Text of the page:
The Washington Post leads with its account of likely details of U.S. military plans to come–they emphasize, says the paper, an “austere” American presence at minimal bases in Pakistan for staging raids on terrorists inside Afghanistan. The Post says the overseas deployment of U.S. forces could begin “within weeks.” USA Today’s lead emphasizes that the U.S. anti-Bin Laden campaign has garnered endorsements even from six of the seven countries the U.S. officially considers terrorist sponsors. (The lone holdout: Iraq.) In addition the paper goes high with the observation that although the Taliban have previously insisted that Bin Laden has not, while their guest in Afghanistan, been involved in terrorism, a Taliban spokesman recently said, “Anyone who is responsible for this act, Osama or not, we will not side with him.” The Los Angeles Times lead discounts this same new quote by running it near the bottom and instead sees the status quo confirmed by the abrupt return to Pakistan of the delegation that had gone to Afghanistan to convince the Taliban to hand over Bin Laden. The New York Times goes with the Bush administration’s decision yesterday to expand its power to detain immigrant suspects so that it can continue to hold the 75 immigrants arrested thus far in the terror attack investigation without yet charging them with a crime. Previously, there was a 24-hour deadline on such detentions, but now the DOJ has decided that during a national emergency, they can be prolonged indefinitely. (The story says that the DOJ has the authority to unilaterally change such detention rules, but doesn’t explain further.) In addition, the Times lead reports that the DOJ announced it will seek broad new authority from Congress to conduct surveillance on the phones and computers of terror suspects and to arrest and deport them. The paper illustrates a wide spectrum of those concerned about that: not just officials of the ACLU, but also staunch conservatives Bob Barr and Grover Norquist.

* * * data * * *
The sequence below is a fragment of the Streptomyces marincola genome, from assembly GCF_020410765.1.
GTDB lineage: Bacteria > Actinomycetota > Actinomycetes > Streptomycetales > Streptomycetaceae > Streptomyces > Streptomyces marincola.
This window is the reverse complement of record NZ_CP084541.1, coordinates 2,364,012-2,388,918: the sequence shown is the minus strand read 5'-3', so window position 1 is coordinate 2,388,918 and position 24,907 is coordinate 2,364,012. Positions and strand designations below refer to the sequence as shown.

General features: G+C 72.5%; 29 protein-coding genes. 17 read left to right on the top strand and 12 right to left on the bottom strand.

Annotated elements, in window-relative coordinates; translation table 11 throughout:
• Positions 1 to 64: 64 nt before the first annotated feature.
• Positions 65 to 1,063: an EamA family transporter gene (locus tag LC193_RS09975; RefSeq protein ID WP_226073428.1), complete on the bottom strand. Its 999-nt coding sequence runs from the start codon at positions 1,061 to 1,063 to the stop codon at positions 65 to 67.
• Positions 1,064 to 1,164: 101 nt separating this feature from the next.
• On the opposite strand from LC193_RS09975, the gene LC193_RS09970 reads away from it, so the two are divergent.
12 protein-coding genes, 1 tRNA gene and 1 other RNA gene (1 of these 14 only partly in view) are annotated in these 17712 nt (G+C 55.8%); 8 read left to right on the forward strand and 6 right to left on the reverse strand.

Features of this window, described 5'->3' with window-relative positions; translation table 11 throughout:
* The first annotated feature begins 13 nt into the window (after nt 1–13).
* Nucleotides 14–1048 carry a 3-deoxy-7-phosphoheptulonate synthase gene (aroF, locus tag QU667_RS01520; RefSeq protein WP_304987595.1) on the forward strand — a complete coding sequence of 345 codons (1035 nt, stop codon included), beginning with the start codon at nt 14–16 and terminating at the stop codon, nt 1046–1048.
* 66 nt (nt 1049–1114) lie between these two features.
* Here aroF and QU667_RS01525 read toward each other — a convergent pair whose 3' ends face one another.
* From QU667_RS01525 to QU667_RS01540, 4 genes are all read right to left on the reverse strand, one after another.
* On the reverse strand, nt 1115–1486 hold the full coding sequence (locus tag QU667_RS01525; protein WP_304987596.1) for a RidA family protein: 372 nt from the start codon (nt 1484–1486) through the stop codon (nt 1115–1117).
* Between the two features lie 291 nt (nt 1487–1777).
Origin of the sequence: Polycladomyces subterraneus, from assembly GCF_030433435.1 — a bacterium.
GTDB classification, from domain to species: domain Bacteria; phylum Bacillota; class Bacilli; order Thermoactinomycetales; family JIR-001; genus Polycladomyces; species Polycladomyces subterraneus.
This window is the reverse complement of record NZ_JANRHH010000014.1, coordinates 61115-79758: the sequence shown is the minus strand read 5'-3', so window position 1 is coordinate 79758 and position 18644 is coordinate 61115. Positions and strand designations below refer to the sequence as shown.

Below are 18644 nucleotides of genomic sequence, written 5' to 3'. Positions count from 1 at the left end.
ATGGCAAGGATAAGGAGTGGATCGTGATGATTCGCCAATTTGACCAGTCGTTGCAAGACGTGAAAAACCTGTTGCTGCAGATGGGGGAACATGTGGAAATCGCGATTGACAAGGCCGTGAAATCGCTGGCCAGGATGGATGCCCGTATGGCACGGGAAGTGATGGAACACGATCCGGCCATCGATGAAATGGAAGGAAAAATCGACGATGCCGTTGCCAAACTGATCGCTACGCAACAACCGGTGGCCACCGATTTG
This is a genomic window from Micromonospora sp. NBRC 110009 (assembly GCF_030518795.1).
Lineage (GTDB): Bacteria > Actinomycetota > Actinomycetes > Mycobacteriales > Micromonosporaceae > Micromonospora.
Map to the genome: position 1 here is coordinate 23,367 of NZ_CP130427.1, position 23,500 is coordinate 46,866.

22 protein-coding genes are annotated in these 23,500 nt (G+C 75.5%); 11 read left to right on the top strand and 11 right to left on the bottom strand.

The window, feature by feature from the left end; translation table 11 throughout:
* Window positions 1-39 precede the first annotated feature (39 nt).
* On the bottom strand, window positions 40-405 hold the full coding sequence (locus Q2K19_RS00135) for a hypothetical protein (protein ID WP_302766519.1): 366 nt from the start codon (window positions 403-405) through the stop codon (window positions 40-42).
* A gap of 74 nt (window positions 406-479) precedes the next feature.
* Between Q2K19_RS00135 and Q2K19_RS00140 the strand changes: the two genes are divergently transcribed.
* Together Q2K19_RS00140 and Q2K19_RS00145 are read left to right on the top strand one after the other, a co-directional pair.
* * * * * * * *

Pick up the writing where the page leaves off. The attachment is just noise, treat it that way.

The two Times front word that Yasser Arafat ordered his forces to hold their fire even when fired upon and that in response, Israel then said it would refrain from offensive military action and withdrew its forces from Palestinian territory. The LAT says flatly that the developments “came in response to urgings from U.S. officials eager to forge an international alliance to wage war on terrorism.” The paper explains the logic: Such an alliance is more likely to succeed if it includes Arab states, which is more likely to happen if the issue of Israel’s use of U.S.-made weapons in its battle against Arafat’s intifada recedes into the background.
The coverage notes the main government spending impacts of the terror crisis thus far: 1) President Bush yesterday signed into law the recently passed $40 billion terror aid package; 2) The Bush administration and Congress yesterday pledged billions in financial aid for the airline industry, which has become so financially squeezed by flight suspensions, reduced ticket buying, and new expensive security measures that it is likely to imminently begin laying off thousands of employees.
The WP lead says that most U.S. assault troops would probably come into the contemplated Pakistani bases only at the last minute, from locations like Oman or Kuwait, as well as from U.S. aircraft carriers in the Arabian Sea. The story says that U.S. officials will arrive in Pakistan this week to begin working out basing details.
The Wall Street Journal “Politics and Policy” page features a story on the terror investigation under the headline, “U.S. AUTHORITIES DISCOUNT ANY ROLE BY IRAQ, HUSSEIN IN TERRORIST ATTACKS.” The LAT fronts one under the header, “HIJACKER MAY HAVE MET WITH IRAQI SPY.”
The NYT goes inside with an interview in Egypt with the father of one of the suspected hijackers, who insists his son could not have possibly done the deed. Someone like Israel’s intelligence agency could have organized the attack, the man says, but not his son–“He was afraid of flying.”